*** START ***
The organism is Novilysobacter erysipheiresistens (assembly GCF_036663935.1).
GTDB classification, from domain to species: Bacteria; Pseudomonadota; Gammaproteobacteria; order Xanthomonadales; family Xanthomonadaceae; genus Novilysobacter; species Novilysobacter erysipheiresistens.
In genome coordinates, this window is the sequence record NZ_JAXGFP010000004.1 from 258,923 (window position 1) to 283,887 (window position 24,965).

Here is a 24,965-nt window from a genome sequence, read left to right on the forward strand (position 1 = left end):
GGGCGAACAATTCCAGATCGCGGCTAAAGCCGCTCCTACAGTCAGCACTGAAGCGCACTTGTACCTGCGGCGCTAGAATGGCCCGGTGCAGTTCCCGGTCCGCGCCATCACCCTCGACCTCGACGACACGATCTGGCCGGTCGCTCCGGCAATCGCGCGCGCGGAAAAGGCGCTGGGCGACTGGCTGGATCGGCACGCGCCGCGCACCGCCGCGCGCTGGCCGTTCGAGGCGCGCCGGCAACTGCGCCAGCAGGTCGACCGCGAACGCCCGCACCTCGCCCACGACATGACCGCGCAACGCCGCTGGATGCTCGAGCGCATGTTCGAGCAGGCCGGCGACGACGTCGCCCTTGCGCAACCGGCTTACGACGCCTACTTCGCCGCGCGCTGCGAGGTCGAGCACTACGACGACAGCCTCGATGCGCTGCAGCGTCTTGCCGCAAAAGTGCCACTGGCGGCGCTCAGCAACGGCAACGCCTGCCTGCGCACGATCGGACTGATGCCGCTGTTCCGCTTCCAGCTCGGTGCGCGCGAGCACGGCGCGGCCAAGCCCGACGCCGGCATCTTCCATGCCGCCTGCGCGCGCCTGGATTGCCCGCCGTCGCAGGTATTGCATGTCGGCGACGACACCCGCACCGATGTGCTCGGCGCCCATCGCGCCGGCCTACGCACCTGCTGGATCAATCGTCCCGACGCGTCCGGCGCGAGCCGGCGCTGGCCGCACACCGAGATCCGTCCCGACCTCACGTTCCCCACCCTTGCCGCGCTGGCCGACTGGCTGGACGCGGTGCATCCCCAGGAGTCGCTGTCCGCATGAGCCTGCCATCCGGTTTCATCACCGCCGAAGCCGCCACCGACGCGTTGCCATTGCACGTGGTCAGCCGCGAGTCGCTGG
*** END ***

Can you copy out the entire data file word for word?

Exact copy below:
The organism is Novilysobacter erysipheiresistens (assembly GCF_036663935.1).
GTDB classification, from domain to species: Bacteria; Pseudomonadota; Gammaproteobacteria; order Xanthomonadales; family Xanthomonadaceae; genus Novilysobacter; species Novilysobacter erysipheiresistens.
In genome coordinates, this window is the sequence record NZ_JAXGFP010000004.1 from 258,923 (window position 1) to 283,887 (window position 24,965).

Here is a 24,965-nt window from a genome sequence, read left to right on the forward strand (position 1 = left end):
GGGCGAACAATTCCAGATCGCGGCTAAAGCCGCTCCTACAGTCAGCACTGAAGCGCACTTGTACCTGCGGCGCTAGAATGGCCCGGTGCAGTTCCCGGTCCGCGCCATCACCCTCGACCTCGACGACACGATCTGGCCGGTCGCTCCGGCAATCGCGCGCGCGGAAAAGGCGCTGGGCGACTGGCTGGATCGGCACGCGCCGCGCACCGCCGCGCGCTGGCCGTTCGAGGCGCGCCGGCAACTGCGCCAGCAGGTCGACCGCGAACGCCCGCACCTCGCCCACGACATGACCGCGCAACGCCGCTGGATGCTCGAGCGCATGTTCGAGCAGGCCGGCGACGACGTCGCCCTTGCGCAACCGGCTTACGACGCCTACTTCGCCGCGCGCTGCGAGGTCGAGCACTACGACGACAGCCTCGATGCGCTGCAGCGTCTTGCCGCAAAAGTGCCACTGGCGGCGCTCAGCAACGGCAACGCCTGCCTGCGCACGATCGGACTGATGCCGCTGTTCCGCTTCCAGCTCGGTGCGCGCGAGCACGGCGCGGCCAAGCCCGACGCCGGCATCTTCCATGCCGCCTGCGCGCGCCTGGATTGCCCGCCGTCGCAGGTATTGCATGTCGGCGACGACACCCGCACCGATGTGCTCGGCGCCCATCGCGCCGGCCTACGCACCTGCTGGATCAATCGTCCCGACGCGTCCGGCGCGAGCCGGCGCTGGCCGCACACCGAGATCCGTCCCGACCTCACGTTCCCCACCCTTGCCGCGCTGGCCGACTGGCTGGACGCGGTGCATCCCCAGGAGTCGCTGTCCGCATGAGCCTGCCATCCGGTTTCATCACCGCCGAAGCCGCCACCGACGCGTTGCCATTGCACGTGGTCAGCCGCGAGTCGCTGG